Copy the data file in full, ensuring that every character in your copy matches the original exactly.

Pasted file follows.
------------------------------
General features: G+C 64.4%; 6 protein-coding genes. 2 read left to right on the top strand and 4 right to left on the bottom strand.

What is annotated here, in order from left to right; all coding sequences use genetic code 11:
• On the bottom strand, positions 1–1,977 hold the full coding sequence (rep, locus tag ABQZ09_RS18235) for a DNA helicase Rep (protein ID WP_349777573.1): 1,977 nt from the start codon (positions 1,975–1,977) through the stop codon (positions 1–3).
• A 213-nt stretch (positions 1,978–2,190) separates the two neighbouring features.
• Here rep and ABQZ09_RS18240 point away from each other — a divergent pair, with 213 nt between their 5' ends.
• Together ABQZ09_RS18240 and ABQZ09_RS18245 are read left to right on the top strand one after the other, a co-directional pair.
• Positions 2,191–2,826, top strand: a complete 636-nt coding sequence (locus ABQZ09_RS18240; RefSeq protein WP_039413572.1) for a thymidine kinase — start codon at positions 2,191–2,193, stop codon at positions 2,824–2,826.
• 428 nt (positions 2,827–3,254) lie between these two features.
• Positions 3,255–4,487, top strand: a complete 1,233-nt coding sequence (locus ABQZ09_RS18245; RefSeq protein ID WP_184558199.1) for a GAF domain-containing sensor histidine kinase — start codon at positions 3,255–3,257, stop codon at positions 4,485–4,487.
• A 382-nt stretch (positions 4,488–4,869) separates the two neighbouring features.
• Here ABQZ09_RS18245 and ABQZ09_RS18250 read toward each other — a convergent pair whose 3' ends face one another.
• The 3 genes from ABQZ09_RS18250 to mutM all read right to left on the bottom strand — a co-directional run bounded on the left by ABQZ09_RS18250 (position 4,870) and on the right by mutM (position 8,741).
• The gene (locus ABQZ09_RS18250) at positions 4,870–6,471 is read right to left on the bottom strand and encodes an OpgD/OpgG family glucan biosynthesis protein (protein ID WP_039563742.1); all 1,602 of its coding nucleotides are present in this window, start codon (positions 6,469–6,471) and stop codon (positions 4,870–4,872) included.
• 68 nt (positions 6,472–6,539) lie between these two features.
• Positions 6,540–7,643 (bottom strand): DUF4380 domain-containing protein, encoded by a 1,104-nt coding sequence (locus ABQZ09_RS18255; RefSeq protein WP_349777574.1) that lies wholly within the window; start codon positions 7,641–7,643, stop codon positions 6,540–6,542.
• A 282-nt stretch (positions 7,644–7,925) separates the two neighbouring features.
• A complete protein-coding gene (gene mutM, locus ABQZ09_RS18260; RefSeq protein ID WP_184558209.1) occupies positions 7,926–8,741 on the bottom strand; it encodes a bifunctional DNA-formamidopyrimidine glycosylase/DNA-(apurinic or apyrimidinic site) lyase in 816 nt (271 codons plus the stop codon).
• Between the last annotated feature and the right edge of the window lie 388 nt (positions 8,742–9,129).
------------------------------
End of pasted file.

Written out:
General features: G+C 64.4%; 6 protein-coding genes. 2 read left to right on the top strand and 4 right to left on the bottom strand.

What is annotated here, in order from left to right; all coding sequences use genetic code 11:
• On the bottom strand, positions 1–1,977 hold the full coding sequence (rep, locus tag ABQZ09_RS18235) for a DNA helicase Rep (protein ID WP_349777573.1): 1,977 nt from the start codon (positions 1,975–1,977) through the stop codon (positions 1–3).
• A 213-nt stretch (positions 1,978–2,190) separates the two neighbouring features.
• Here rep and ABQZ09_RS18240 point away from each other — a divergent pair, with 213 nt between their 5' ends.
• Together ABQZ09_RS18240 and ABQZ09_RS18245 are read left to right on the top strand one after the other, a co-directional pair.
• Positions 2,191–2,826, top strand: a complete 636-nt coding sequence (locus ABQZ09_RS18240; RefSeq protein WP_039413572.1) for a thymidine kinase — start codon at positions 2,191–2,193, stop codon at positions 2,824–2,826.
• 428 nt (positions 2,827–3,254) lie between these two features.
• Positions 3,255–4,487, top strand: a complete 1,233-nt coding sequence (locus ABQZ09_RS18245; RefSeq protein ID WP_184558199.1) for a GAF domain-containing sensor histidine kinase — start codon at positions 3,255–3,257, stop codon at positions 4,485–4,487.
• A 382-nt stretch (positions 4,488–4,869) separates the two neighbouring features.
• Here ABQZ09_RS18245 and ABQZ09_RS18250 read toward each other — a convergent pair whose 3' ends face one another.
• The 3 genes from ABQZ09_RS18250 to mutM all read right to left on the bottom strand — a co-directional run bounded on the left by ABQZ09_RS18250 (position 4,870) and on the right by mutM (position 8,741).
• The gene (locus ABQZ09_RS18250) at positions 4,870–6,471 is read right to left on the bottom strand and encodes an OpgD/OpgG family glucan biosynthesis protein (protein ID WP_039563742.1); all 1,602 of its coding nucleotides are present in this window, start codon (positions 6,469–6,471) and stop codon (positions 4,870–4,872) included.
• 68 nt (positions 6,472–6,539) lie between these two features.
• Positions 6,540–7,643 (bottom strand): DUF4380 domain-containing protein, encoded by a 1,104-nt coding sequence (locus ABQZ09_RS18255; RefSeq protein WP_349777574.1) that lies wholly within the window; start codon positions 7,641–7,643, stop codon positions 6,540–6,542.
• A 282-nt stretch (positions 7,644–7,925) separates the two neighbouring features.
• A complete protein-coding gene (gene mutM, locus ABQZ09_RS18260; RefSeq protein ID WP_184558209.1) occupies positions 7,926–8,741 on the bottom strand; it encodes a bifunctional DNA-formamidopyrimidine glycosylase/DNA-(apurinic or apyrimidinic site) lyase in 816 nt (271 codons plus the stop codon).
• Between the last annotated feature and the right edge of the window lie 388 nt (positions 8,742–9,129).